With Confederate monuments and memorials being toppled across the South, a Northerner like me can’t help but note that the street names in this pleasant village are heavy with historical freight—Lee, Pickett, Stuart, Forrest. “Stonewall Jackson marched right through,” says Mr. Duvall. “Bull Run is just down the road.”
Today the Old Dominion is a different kind of battleground. Hillary Clinton carried Virginia with 49.9% of the vote in 2016, but Fauquier County went 59.6% for her opponent. This is Trump country, not the kind of place you might expect to find Hollywood royalty.
The mention of the president’s name causes Mr. Duvall to stiffen. Ask him about football, showjumping or Brando, and he lights up. Ask him about politics, and his eyes narrow: “I’m not interested in making any statements.”
Mr. Duvall’s reticence is understandable. As one of the more famous Republicans in the motion-picture business, he is aware that certain political opinions can crimp a film career. Being an outspoken conservative “can be a very limiting thing,” he admits. That’s why he’s always careful around the topic—especially, it appears, with strangers from New York City.
“Nothing has hurt my career,” he insists. “I don’t talk politics, but nothing has hurt my career.”
In 2008 Mr. Duvall campaigned for John McCain and narrated a video for the GOP convention. In 2012 he hosted a party at Byrnley Farm that reportedly raised $800,000 for Mitt Romney. Lately he has shied away from candidates and campaigns, but he agrees that actors who cling to the coasts may have trouble appreciating that there are two sides—at least—to every political argument.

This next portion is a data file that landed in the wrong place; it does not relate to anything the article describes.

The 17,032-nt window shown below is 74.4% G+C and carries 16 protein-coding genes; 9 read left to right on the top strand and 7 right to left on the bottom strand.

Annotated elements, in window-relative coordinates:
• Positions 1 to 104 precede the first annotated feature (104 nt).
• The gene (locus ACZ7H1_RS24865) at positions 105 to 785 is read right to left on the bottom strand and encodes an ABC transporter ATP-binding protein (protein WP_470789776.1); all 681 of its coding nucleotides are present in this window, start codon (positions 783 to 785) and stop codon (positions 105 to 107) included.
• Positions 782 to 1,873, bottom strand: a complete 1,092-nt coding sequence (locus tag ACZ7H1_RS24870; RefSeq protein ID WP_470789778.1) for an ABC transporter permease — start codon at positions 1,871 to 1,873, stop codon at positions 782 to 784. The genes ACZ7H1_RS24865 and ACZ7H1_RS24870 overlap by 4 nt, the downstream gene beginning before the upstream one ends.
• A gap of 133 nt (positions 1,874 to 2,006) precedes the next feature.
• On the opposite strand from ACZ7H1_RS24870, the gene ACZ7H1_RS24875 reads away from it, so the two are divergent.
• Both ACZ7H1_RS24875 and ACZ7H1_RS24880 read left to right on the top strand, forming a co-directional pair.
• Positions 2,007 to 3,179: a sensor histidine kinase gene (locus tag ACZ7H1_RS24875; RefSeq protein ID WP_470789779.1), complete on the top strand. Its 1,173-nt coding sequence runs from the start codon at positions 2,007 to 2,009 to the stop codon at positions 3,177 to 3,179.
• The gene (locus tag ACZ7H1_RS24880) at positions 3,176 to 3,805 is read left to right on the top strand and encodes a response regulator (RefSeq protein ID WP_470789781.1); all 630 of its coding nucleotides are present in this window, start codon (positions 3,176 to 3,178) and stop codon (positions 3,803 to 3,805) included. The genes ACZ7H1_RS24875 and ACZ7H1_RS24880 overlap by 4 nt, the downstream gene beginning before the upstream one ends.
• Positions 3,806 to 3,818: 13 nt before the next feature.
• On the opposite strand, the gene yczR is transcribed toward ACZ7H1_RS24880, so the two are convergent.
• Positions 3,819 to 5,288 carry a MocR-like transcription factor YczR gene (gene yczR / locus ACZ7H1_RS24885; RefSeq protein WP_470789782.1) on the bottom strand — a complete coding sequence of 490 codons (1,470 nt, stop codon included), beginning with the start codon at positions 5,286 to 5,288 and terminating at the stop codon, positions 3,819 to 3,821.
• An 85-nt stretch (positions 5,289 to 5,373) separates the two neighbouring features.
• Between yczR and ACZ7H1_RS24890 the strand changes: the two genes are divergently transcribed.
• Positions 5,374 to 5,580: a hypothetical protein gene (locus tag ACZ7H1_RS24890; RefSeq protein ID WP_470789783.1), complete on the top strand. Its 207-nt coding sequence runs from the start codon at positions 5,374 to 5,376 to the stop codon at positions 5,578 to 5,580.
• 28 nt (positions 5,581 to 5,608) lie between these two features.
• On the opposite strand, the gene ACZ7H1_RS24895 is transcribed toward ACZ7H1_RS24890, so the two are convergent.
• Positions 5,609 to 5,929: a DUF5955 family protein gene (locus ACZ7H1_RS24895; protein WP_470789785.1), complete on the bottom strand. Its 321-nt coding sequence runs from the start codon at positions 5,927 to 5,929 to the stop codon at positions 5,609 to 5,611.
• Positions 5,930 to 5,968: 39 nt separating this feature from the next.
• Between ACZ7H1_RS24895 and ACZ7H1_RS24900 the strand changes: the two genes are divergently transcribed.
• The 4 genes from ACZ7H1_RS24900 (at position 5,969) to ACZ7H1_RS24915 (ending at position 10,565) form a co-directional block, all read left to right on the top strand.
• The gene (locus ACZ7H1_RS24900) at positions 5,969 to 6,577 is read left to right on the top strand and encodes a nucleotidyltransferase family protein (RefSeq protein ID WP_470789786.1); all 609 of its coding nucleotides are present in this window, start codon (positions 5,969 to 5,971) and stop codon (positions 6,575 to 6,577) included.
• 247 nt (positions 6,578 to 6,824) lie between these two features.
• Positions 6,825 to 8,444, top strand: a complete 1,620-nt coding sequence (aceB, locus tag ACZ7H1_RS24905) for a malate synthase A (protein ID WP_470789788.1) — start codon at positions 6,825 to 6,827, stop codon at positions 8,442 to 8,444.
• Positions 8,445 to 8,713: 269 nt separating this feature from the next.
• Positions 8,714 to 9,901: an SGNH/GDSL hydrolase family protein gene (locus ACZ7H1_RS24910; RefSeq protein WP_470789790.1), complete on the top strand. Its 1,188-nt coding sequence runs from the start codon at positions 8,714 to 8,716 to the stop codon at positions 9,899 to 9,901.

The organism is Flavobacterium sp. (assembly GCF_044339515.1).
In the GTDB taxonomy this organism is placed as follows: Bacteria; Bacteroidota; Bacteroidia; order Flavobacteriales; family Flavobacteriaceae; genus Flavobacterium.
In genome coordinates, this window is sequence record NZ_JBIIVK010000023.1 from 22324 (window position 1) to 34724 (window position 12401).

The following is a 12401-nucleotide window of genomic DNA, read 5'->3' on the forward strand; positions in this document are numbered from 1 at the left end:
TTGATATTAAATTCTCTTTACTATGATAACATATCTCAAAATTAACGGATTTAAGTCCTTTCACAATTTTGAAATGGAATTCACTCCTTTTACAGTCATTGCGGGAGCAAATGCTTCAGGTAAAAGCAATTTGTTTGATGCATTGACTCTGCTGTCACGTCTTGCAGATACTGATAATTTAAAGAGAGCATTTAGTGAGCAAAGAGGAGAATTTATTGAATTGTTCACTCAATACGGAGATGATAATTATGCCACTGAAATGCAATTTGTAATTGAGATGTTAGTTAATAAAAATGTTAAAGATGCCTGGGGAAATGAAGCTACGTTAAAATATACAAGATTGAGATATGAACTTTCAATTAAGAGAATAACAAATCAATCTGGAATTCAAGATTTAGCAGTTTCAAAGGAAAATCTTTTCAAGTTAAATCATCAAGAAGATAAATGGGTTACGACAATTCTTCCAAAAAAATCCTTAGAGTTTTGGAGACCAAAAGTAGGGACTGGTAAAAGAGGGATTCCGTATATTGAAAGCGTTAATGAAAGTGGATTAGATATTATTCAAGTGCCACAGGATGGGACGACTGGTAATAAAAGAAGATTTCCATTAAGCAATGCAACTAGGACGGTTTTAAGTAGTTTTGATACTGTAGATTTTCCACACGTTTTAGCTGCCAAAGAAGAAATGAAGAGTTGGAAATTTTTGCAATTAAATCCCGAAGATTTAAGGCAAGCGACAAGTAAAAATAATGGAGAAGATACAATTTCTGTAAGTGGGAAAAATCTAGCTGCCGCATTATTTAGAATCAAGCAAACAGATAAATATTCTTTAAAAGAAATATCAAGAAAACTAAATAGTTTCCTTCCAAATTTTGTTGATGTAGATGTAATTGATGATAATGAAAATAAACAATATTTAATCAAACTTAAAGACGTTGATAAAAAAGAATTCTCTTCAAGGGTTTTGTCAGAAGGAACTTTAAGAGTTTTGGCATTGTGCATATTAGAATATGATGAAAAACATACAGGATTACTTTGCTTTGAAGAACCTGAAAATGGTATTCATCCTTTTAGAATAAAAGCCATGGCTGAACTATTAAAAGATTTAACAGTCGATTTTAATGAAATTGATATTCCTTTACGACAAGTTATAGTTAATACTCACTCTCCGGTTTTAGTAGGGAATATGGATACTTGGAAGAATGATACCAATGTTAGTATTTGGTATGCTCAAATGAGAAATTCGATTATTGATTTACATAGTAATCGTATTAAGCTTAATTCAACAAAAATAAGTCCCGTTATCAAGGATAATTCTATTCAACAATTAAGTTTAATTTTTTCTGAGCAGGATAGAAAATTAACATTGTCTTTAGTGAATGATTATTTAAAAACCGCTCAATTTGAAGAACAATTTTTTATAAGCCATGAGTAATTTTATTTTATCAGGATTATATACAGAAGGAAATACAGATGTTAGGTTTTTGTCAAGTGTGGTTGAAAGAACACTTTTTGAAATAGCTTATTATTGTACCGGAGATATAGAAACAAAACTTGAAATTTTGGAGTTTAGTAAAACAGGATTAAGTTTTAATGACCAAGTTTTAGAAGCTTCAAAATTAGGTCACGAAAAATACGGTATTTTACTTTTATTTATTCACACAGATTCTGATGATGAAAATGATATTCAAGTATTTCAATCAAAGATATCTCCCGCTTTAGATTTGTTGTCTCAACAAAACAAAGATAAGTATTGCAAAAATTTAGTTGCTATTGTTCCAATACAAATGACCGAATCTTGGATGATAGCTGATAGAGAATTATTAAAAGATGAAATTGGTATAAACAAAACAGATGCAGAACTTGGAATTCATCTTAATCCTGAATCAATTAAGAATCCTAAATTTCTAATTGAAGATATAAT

If you scratch beneath the surface in liberal Hollywood, “you can find some hypocrisy,” he says. Such as the tendency of highly paid actors to sound off at award shows? “Yeah. I mean, how informed are they? How informed is anybody, really?” he asks, his face turning hard. Have Hollywood liberals read Thomas Sowell ? Mr. Duvall has. Have they read Ayaan Hirsi Ali? “I’ve got a lot of respect for that woman,” he says.
When movie stars pontificate about politics, “I get a little like this,” he says, cringing. “I want to tell them to take it easy.” Heeding his own advice, that’s as much as he’ll say on the record. He hasn’t survived a half-century in the film business by speaking freely with journalists.
Mr. Duvall used his own Oscar acceptance speech in 1984 to thank the country-music superstars who inspired his “Tender Mercies” performance. The validation of his friends Johnny Cash, Waylon Jennings, Billy Joe Shaver and Willie Nelson, he says now, meant more to him than any review—though some of the criticism still stings: “There were people who really loved that movie, but there was a strain of people in Washington and New York who hated it.” Anyone in particular? “Yeah,” he says without hesitation. “ Pauline Kael. ”
Kael, the New Yorker’s longtime movie critic, penned a review dripping with condescension of the sort lately called elitism. “The film is said to be honest and about real people,” she wrote. “Mostly the picture consists of silences; long shots of bleak, flat land, showing the horizon line (it gives the film integrity); and Duvall’s determination to make you see that he’s keeping his emotions to himself.”